-I was blessed to be able to see Green Room before its initial release and I was blown away by the visceral survival thriller featuring the late Anton Yelchin. My skin crawled and I leapt out of my chair more than once in the painfully captivating tale of a rock band attempting to escape a Neo-Nazi bar after witnessing a murder. Green Room isn’t a film for anyone (and I don’t say that often, but this is often very difficult to watch) but it’s also one of the most fun experiences I had in a theater all year.

 

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  1. The Conjuring 2

-Another shockingly great movie from 2016 was the hotly-anticipated sequel to the classified horror classic from 2013, The Conjuring. Director James Wan returned to helm the sequel which hopped across the pond to Enfield to see Ed and Lorraine Warren face their most difficult case to date. This movie is a rare horror film with as much heart as horrors, and I was absolutely floored by both the creepy and inventive techniques behind the camera and also the emotionally-charged beats in front of it. For me, this is the rare horror sequel that actually surpasses the original.

 

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  1. Kubo and the Two Strings

-Why? Why haven’t you seen this film? Kubo and the Two Strings, the newest film from Laika, virtually disappeared from theaters after kind of dudding upon release. It’s tragic, as the film is their best stop-motion film to date. An animated film that is just as much for adults as for children, Kubo and the Two Strings takes on strikingly adult subject matter in this beautifully crafted journey of a boy’s journey to defeat the terrifying Moon King using his magical shamisen. Influences from classic Kurosawa and spaghetti westerns infused with intelligent characters are what makes Kubo and the Two Strings an instant classic.

 

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  1. Don’t Breathe

-Wow, I did not see this coming. Don’t Breathe, from director Fede Alvarez, is another exemplary horror film from a terrific year for the genre.  In it, three thieves break into a blind war vet’s home to claim his fortune for themselves when they discover their victim has skills and secrets that none of them expected, and they may not survive the heist. Don’t Breathe played a surrealist approach to the escape room subgenre in a different way that Green Room did earlier in the year. Instead, it made us fear for our antiheroes and dread the terrifying Blind Man, played excellently by Stephen Lang. Don’t Breathe is visually stunning as well relentlessly disturbing, and it’s a must-see for fans of the genre.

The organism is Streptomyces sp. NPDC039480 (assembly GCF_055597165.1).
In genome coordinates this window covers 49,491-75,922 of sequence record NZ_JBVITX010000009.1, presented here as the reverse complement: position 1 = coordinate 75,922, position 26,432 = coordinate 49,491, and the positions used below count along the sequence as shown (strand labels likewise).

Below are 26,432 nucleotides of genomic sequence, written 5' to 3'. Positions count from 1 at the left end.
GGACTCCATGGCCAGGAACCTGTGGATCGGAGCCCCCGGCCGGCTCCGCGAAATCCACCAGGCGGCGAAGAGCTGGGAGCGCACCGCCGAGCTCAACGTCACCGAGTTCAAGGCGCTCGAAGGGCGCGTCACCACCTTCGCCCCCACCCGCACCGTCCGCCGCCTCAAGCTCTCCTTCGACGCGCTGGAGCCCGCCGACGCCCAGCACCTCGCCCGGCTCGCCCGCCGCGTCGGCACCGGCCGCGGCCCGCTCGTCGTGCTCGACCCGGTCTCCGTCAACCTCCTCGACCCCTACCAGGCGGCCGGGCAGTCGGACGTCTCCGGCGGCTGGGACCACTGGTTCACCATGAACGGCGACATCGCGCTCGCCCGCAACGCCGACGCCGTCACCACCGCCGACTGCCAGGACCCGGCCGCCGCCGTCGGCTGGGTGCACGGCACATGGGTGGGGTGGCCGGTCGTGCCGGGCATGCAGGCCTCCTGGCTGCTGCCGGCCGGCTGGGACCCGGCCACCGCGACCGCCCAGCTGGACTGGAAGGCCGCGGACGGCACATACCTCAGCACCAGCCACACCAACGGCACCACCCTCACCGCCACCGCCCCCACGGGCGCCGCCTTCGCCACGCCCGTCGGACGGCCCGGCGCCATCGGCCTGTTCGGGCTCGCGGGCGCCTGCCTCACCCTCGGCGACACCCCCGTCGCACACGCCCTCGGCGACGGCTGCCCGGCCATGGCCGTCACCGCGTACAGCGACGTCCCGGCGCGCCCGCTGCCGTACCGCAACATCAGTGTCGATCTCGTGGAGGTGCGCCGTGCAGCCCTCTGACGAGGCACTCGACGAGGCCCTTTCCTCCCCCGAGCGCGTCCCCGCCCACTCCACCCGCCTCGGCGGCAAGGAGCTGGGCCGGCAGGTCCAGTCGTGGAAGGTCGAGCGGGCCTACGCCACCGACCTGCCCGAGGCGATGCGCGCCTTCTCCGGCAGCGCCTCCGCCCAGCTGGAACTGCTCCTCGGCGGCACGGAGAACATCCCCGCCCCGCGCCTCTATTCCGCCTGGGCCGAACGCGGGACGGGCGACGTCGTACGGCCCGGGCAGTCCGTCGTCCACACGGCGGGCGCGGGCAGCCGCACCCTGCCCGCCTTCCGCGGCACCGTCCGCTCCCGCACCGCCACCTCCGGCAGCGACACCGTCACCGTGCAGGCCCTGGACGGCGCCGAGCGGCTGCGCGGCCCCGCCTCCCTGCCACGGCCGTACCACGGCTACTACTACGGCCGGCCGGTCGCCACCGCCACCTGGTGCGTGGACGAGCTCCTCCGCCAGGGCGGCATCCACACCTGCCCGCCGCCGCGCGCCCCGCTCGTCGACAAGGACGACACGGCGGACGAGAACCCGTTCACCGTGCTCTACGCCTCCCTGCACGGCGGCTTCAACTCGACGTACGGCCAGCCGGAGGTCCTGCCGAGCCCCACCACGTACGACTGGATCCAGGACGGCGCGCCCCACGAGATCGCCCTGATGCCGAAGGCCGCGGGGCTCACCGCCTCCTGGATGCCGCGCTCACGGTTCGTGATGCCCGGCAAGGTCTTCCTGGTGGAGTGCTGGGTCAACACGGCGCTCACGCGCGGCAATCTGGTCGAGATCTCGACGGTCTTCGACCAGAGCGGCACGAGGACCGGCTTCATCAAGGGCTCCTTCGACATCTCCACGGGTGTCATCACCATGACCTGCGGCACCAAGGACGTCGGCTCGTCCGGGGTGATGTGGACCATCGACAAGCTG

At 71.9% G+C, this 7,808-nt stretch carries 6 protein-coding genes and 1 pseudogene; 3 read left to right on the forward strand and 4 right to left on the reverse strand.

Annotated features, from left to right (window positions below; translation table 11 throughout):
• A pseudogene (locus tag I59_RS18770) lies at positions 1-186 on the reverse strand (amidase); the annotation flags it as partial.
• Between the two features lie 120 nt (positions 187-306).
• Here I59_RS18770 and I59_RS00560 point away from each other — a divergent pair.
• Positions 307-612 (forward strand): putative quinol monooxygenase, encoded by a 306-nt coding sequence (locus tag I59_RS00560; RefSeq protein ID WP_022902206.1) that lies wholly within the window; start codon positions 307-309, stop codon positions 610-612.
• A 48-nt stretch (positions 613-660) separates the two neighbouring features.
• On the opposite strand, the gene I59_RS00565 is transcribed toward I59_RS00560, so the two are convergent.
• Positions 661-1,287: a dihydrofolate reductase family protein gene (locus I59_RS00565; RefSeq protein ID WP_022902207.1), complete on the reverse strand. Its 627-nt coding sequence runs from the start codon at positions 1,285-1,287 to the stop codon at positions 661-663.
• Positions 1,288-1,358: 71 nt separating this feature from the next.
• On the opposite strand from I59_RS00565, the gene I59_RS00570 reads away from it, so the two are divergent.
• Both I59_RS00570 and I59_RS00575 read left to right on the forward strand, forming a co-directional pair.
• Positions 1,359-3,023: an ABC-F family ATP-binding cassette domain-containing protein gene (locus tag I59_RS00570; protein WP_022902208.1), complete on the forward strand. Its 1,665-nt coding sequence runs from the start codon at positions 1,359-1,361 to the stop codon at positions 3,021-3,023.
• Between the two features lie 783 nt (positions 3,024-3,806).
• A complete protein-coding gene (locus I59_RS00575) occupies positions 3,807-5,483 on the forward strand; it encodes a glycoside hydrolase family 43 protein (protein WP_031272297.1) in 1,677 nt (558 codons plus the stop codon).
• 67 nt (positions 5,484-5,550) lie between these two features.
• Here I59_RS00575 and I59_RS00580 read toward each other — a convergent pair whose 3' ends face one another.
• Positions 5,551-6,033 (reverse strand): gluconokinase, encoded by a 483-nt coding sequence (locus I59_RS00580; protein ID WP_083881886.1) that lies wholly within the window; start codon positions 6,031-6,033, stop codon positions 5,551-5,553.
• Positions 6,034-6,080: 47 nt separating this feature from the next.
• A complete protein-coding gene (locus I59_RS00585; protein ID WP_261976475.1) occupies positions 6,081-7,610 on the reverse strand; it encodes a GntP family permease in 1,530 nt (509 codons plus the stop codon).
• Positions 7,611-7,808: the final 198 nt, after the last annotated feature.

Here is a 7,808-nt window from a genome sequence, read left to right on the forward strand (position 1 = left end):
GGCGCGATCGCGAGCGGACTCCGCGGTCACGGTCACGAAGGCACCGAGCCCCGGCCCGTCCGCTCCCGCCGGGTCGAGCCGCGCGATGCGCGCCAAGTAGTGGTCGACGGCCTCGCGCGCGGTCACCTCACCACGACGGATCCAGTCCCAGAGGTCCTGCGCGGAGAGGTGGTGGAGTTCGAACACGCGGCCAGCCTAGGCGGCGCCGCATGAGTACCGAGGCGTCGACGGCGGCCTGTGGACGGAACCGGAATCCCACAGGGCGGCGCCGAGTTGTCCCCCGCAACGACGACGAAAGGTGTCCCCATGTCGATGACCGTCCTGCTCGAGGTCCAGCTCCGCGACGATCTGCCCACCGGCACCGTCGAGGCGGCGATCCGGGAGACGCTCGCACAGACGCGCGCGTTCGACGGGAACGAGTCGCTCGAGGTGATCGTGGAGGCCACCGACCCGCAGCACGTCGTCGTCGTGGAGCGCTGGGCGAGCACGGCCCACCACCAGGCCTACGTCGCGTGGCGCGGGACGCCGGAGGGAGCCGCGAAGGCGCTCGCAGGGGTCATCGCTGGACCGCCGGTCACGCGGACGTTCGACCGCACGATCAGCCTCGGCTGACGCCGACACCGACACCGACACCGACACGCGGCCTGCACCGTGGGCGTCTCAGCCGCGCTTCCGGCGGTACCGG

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  1. Arrival

Arrival is just proof that Denis Villeneuve can do whatever he damn well pleases. You want a sequel to Blade Runner? Sure, whatever you want! After Prisoners and Sicario and Enemy, to hit it out of the park yet again with Arrival is almost unprecedented. Villeneuve is quickly becoming a household name, even if most Americans butcher the pronunciation. Arrival, starring Amy Adams and Jeremy Renner, accomplishes the rare task of being a genre film that isn’t really about aliens. Sure, that’s been said a lot, and if you’ve seen the film, you know what I mean. But in all fairness, it’s just really nice to see a complex and interesting story that isn’t dumbed down to suit audiences.

 

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  1. The Nice Guys

-Another sad bomb from this past year, I saw The Nice Guys while waiting to board my plane leaving Hawaii. I had just gotten engaged, so you might play off my enjoyment with the film to that, but I revisited the film a few times since then, and I love it more and more each time. A sendup to 70s cinema and hard-boiled detective stories as well the classic buddy-cop subgenre that director Shane Black continues to wring perfection from (I’m talking to you Lethal Weapon), The Nice Guys is just a perfect damn movie that excites and entertains and makes the unlovable people the most fun to spend time with.

 

Honorable Mentions: Swiss Army Man, Fantastic Beasts and Where to Find Them, and Deadpool.

 

Well, there you have it. These are my favorite films of the year. I’m excited for #2017oscardeathrace to begin, and I may see a few favorites get knocked off, but overall, 2016 was a great year for movies, just not a great year for most anything else. Well see you in 2017 (which is kind of now).

 

-Kyle A. Goethe